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When Is the Right Time to Sell a Company?

Updated: Jan 22, 2021

Regardless of whether a large company wants to sell part of a company or a medium-sized company initiates a mergers and acquisitions process due to a succession plan, in both cases, key points must be discussed. One of these points is when is the right time to sell.

Mergers & acquisitions have a long tradition in the United States. M&A activities were already taking place during the industrial revolution. From a macroeconomic point of view, the US M&A market has been in a periodic up and down since then. This phenomenon is also known under the term “M&A waves” (Merger Waves). These phases have an impact on all global mergers and acquisitions events. As early as the beginning of the 20th century, the first wave of M&A could be observed, which was expressed in horizontal company mergers. This wave was caused by general industrialization. This trend came to a temporary end in the US stock market crash of 1904. In the years 1916 to 1929, a second wave can be noted. This period was mainly characterized by vertical corporate mergers. M&A activities came to a standstill in the massive stock market crash of 1929 (Black Friday), which subsequently led to an unprecedented economic crisis. The third wave of M&A activity emerged from 1965 to 1969. Lateral corporate mergers were the focus of this wave, mainly for the purpose of risk diversification. This wave only subsided after a stock market crash in 1970 and the oil crisis that followed. The fourth merger wave can be dated from 1984 to 1990. The reasons for this can be attributed to impressive deregulations as well as a return of companies to their core competencies. Another wave started in 1993. This wave of transactions was characterized by mega-mergers from the telecommunications, finance, and pharmaceutical sectors. It came to an abrupt end when the Internet / high-tech stock market bubble burst in 2000/2001. The sixth movement on the mergers and acquisitions market began in 2002, favored by a comparatively low level of interest rates, which made it much easier for institutional investors to finance a company acquisition. The M&A transactions again came to a standstill in 2008 due to the global financial crisis. Due to the still relatively low level of interest rates and the ever-advancing internationalization, a new wave of M&A can be observed from 2011, which has so far persisted. Institutional investors are still interested in carrying out international mega deals. The extent to which the current global corona pandemic will affect the international M&A market remains to be seen.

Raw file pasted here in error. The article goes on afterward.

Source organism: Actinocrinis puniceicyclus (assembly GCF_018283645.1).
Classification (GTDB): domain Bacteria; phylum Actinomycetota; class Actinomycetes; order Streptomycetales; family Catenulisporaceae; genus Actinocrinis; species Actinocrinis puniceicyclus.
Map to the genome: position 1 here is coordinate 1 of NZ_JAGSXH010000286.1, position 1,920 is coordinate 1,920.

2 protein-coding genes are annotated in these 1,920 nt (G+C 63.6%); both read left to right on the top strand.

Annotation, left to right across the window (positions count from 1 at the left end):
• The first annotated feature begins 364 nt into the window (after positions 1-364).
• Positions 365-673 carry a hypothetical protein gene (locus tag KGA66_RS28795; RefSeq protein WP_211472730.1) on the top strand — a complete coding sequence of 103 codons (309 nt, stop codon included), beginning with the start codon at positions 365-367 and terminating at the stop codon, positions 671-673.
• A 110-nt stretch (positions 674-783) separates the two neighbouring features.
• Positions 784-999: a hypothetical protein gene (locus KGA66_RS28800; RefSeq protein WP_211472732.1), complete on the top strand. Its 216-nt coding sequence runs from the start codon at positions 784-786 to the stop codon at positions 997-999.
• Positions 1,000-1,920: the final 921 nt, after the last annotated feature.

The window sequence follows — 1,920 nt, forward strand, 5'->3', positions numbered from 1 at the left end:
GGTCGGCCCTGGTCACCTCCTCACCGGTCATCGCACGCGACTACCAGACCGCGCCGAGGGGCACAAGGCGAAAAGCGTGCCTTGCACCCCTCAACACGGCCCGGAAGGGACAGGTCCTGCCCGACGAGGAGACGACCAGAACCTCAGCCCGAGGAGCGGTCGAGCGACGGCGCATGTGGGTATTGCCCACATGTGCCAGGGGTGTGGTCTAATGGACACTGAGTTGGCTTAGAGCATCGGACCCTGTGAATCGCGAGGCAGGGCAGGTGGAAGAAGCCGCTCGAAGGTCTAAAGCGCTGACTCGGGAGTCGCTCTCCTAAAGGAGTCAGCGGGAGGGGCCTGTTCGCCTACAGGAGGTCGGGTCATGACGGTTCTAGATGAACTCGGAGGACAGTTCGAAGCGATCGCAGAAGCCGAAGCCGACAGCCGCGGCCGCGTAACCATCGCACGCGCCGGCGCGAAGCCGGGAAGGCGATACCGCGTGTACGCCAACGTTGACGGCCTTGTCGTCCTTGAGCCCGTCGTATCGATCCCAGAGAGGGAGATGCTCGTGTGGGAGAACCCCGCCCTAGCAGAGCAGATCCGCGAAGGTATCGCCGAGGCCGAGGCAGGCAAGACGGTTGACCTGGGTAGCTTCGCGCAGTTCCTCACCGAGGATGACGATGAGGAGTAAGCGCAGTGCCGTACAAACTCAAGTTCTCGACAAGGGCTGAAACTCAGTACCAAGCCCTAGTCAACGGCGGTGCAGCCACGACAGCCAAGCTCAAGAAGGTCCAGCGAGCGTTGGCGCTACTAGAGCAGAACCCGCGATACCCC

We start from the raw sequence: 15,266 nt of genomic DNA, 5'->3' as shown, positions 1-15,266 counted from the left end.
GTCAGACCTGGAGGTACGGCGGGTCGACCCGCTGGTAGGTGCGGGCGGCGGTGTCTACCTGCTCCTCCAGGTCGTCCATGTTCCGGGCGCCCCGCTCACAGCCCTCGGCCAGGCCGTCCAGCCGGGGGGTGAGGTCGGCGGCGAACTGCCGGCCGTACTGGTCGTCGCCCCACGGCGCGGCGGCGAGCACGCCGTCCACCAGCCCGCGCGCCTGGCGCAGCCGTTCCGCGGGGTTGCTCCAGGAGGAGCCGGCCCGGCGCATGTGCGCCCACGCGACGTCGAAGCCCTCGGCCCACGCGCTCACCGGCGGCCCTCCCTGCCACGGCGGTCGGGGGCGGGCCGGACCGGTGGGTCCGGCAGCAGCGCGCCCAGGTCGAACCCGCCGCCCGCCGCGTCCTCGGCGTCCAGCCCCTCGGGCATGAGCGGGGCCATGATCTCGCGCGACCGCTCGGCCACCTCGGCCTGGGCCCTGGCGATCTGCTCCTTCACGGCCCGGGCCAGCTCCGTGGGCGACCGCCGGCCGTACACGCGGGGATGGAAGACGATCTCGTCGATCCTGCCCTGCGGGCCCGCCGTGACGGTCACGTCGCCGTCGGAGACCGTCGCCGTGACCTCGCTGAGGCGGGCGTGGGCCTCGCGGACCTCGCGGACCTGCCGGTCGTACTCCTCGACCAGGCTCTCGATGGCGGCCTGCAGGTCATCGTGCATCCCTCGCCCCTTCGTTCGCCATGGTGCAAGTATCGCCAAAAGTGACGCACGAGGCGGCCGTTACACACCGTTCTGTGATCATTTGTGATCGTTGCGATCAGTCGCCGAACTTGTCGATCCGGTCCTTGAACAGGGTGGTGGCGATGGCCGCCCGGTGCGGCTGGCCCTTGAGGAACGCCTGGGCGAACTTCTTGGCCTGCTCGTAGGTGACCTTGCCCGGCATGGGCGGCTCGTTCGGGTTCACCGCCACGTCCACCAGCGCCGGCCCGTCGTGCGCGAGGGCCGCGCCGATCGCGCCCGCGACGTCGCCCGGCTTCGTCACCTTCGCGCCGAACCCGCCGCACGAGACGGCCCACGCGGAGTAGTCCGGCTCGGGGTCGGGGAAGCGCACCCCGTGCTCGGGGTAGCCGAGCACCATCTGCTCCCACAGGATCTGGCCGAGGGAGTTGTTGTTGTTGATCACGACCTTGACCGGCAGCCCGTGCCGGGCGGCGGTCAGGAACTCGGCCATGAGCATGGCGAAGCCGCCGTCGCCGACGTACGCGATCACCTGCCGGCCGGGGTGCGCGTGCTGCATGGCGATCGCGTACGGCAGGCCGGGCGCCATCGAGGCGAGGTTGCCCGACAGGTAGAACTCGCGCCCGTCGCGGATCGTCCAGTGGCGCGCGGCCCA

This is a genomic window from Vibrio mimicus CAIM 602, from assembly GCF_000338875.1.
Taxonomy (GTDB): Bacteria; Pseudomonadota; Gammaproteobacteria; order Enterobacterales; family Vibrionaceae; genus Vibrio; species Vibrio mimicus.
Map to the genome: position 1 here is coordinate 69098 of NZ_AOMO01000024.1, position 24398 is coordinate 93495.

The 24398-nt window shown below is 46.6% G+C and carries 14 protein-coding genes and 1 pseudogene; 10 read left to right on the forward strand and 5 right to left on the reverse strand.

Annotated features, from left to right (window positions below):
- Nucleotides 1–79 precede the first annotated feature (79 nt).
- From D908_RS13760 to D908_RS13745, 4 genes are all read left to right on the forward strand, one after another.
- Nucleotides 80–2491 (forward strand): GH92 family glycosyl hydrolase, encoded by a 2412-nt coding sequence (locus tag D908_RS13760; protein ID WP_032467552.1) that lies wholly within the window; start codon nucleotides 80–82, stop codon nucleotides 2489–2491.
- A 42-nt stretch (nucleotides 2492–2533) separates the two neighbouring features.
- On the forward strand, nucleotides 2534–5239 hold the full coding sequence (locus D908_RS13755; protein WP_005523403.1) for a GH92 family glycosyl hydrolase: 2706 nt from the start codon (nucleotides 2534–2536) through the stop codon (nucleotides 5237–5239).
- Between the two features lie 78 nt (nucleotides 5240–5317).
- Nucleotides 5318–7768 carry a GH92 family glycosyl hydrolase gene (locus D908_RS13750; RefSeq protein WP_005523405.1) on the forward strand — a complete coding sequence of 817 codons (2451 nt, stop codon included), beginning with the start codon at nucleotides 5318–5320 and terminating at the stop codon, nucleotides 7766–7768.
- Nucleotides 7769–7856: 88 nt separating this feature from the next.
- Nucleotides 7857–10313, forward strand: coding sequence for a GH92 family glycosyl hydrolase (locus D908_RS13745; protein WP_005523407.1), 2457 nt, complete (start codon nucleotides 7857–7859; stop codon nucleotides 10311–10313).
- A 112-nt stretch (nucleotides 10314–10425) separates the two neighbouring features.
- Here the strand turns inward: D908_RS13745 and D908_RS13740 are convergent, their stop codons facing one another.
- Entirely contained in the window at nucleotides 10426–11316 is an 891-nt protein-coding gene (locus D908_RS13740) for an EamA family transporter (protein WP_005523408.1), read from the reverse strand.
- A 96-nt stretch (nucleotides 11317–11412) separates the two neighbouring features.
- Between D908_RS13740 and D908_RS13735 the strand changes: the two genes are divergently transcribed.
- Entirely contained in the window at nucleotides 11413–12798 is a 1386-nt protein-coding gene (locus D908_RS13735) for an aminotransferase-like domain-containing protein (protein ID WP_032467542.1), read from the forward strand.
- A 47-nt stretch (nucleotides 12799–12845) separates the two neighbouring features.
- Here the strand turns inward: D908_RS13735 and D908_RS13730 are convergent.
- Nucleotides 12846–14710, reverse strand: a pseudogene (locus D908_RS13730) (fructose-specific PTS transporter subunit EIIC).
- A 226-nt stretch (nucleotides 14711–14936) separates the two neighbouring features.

Although the mergers and acquisitions waves described above always have different causes, they can all be associated with external shocks. These shocks put the affected companies under considerable pressure to adapt. The high phases of the M&A market can often be traced back to changes in the company's regulatory environment or to technical innovations. On the other hand, economic crises and recession often lead to a temporary decline in the mergers and acquisitions market. If the M&A market is in a deep phase, however, it does not mean that a company will not find a buyer. With appropriate preparation and professional implementation, an interested party can usually be found even in a low phase who has a rather long-term time horizon.

Regardless of mergers and acquisitions waves, other influencing factors naturally also play an important role. Since medium-sized companies are often family-run, the individual personal situation of the owner is of particular importance, in particular, the age and health situation of the entrepreneur. Many entrepreneurs are of advanced age and have not yet dealt with succession planning. The entrepreneur's future planning often plays an important role. The sale of a company provides financing for old-age provision for many Central Easterners. There are a number of other conceivable factors that can influence the time of sale. In general, it can be said that due to the advancing internationalization and the low-interest rate level, M&A activities will increase for many companies in the future.



All blog articles are to be understood as experience reports and do not claim to be either correct or complete. Nor do they represent legal and tax advice. They replace in no way an individual advice. The author assumes no guarantee or liability. Use at your own risk.

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